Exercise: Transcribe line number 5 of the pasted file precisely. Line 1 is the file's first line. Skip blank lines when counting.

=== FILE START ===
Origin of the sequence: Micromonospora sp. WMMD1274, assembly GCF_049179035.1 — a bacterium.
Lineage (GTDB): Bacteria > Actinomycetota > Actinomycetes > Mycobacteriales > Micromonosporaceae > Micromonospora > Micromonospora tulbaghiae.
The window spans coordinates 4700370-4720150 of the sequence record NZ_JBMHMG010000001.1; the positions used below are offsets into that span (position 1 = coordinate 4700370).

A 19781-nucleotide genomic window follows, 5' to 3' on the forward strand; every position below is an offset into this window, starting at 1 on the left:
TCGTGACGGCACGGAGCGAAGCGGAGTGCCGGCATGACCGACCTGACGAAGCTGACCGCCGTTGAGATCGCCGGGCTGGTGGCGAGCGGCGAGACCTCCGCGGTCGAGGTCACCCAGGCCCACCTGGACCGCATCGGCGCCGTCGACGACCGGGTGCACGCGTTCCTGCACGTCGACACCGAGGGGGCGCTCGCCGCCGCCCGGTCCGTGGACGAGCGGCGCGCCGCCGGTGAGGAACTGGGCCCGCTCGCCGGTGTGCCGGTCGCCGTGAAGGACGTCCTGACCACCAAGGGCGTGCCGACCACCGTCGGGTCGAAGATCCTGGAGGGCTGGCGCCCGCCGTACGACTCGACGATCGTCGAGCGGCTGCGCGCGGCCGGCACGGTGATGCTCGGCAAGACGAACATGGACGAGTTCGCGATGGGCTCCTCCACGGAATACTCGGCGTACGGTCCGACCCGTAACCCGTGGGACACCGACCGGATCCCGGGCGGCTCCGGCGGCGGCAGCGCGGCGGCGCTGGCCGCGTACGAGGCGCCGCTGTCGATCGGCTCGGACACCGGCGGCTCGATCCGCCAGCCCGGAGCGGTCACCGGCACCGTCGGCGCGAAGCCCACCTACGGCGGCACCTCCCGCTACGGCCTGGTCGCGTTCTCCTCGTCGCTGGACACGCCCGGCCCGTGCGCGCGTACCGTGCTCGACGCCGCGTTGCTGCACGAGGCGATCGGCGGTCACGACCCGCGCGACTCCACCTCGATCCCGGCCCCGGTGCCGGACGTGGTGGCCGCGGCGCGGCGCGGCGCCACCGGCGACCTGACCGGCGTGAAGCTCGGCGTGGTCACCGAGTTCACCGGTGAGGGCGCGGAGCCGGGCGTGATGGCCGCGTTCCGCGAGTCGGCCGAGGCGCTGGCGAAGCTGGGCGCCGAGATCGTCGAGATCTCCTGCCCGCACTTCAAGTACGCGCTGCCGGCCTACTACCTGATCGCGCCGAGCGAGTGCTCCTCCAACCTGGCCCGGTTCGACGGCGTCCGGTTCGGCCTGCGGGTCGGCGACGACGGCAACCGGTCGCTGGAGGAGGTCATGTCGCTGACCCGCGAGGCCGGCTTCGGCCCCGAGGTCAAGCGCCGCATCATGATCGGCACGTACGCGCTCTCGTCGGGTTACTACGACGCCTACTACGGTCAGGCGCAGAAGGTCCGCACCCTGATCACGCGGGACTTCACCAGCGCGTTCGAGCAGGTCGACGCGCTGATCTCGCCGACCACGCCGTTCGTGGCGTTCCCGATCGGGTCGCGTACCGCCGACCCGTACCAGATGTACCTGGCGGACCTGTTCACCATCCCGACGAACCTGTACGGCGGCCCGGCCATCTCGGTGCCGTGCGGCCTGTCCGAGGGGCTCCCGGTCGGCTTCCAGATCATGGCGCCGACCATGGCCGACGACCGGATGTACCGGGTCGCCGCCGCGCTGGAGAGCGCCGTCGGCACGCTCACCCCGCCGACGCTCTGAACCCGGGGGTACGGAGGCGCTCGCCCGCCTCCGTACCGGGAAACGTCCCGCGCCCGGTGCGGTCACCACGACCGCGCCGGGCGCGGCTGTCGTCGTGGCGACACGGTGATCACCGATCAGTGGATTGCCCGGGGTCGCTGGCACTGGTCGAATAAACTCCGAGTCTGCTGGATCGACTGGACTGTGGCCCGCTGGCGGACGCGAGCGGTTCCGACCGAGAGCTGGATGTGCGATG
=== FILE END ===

TCGTGACGGCACGGAGCGAAGCGGAGTGCCGGCATGACCGACCTGACGAAGCTGACCGCCGTTGAGATCGCCGGGCTGGTGGCGAGCGGCGAGACCTCCGCGGTCGAGGTCACCCAGGCCCACCTGGACCGCATCGGCGCCGTCGACGACCGGGTGCACGCGTTCCTGCACGTCGACACCGAGGGGGCGCTCGCCGCCGCCCGGTCCGTGGACGAGCGGCGCGCCGCCGGTGAGGAACTGGGCCCGCTCGCCGGTGTGCCGGTCGCCGTGAAGGACGTCCTGACCACCAAGGGCGTGCCGACCACCGTCGGGTCGAAGATCCTGGAGGGCTGGCGCCCGCCGTACGACTCGACGATCGTCGAGCGGCTGCGCGCGGCCGGCACGGTGATGCTCGGCAAGACGAACATGGACGAGTTCGCGATGGGCTCCTCCACGGAATACTCGGCGTACGGTCCGACCCGTAACCCGTGGGACACCGACCGGATCCCGGGCGGCTCCGGCGGCGGCAGCGCGGCGGCGCTGGCCGCGTACGAGGCGCCGCTGTCGATCGGCTCGGACACCGGCGGCTCGATCCGCCAGCCCGGAGCGGTCACCGGCACCGTCGGCGCGAAGCCCACCTACGGCGGCACCTCCCGCTACGGCCTGGTCGCGTTCTCCTCGTCGCTGGACACGCCCGGCCCGTGCGCGCGTACCGTGCTCGACGCCGCGTTGCTGCACGAGGCGATCGGCGGTCACGACCCGCGCGACTCCACCTCGATCCCGGCCCCGGTGCCGGACGTGGTGGCCGCGGCGCGGCGCGGCGCCACCGGCGACCTGACCGGCGTGAAGCTCGGCGTGGTCACCGAGTTCACCGGTGAGGGCGCGGAGCCGGGCGTGATGGCCGCGTTCCGCGAGTCGGCCGAGGCGCTGGCGAAGCTGGGCGCCGAGATCGTCGAGATCTCCTGCCCGCACTTCAAGTACGCGCTGCCGGCCTACTACCTGATCGCGCCGAGCGAGTGCTCCTCCAACCTGGCCCGGTTCGACGGCGTCCGGTTCGGCCTGCGGGTCGGCGACGACGGCAACCGGTCGCTGGAGGAGGTCATGTCGCTGACCCGCGAGGCCGGCTTCGGCCCCGAGGTCAAGCGCCGCATCATGATCGGCACGTACGCGCTCTCGTCGGGTTACTACGACGCCTACTACGGTCAGGCGCAGAAGGTCCGCACCCTGATCACGCGGGACTTCACCAGCGCGTTCGAGCAGGTCGACGCGCTGATCTCGCCGACCACGCCGTTCGTGGCGTTCCCGATCGGGTCGCGTACCGCCGACCCGTACCAGATGTACCTGGCGGACCTGTTCACCATCCCGACGAACCTGTACGGCGGCCCGGCCATCTCGGTGCCGTGCGGCCTGTCCGAGGGGCTCCCGGTCGGCTTCCAGATCATGGCGCCGACCATGGCCGACGACCGGATGTACCGGGTCGCCGCCGCGCTGGAGAGCGCCGTCGGCACGCTCACCCCGCCGACGCTCTGAACCCGGGGGTACGGAGGCGCTCGCCCGCCTCCGTACCGGGAAACGTCCCGCGCCCGGTGCGGTCACCACGACCGCGCCGGGCGCGGCTGTCGTCGTGGCGACACGGTGATCACCGATCAGTGGATTGCCCGGGGTCGCTGGCACTGGTCGAATAAACTCCGAGTCTGCTGGATCGACTGGACTGTGGCCCGCTGGCGGACGCGAGCGGTTCCGACCGAGAGCTGGATGTGCGATG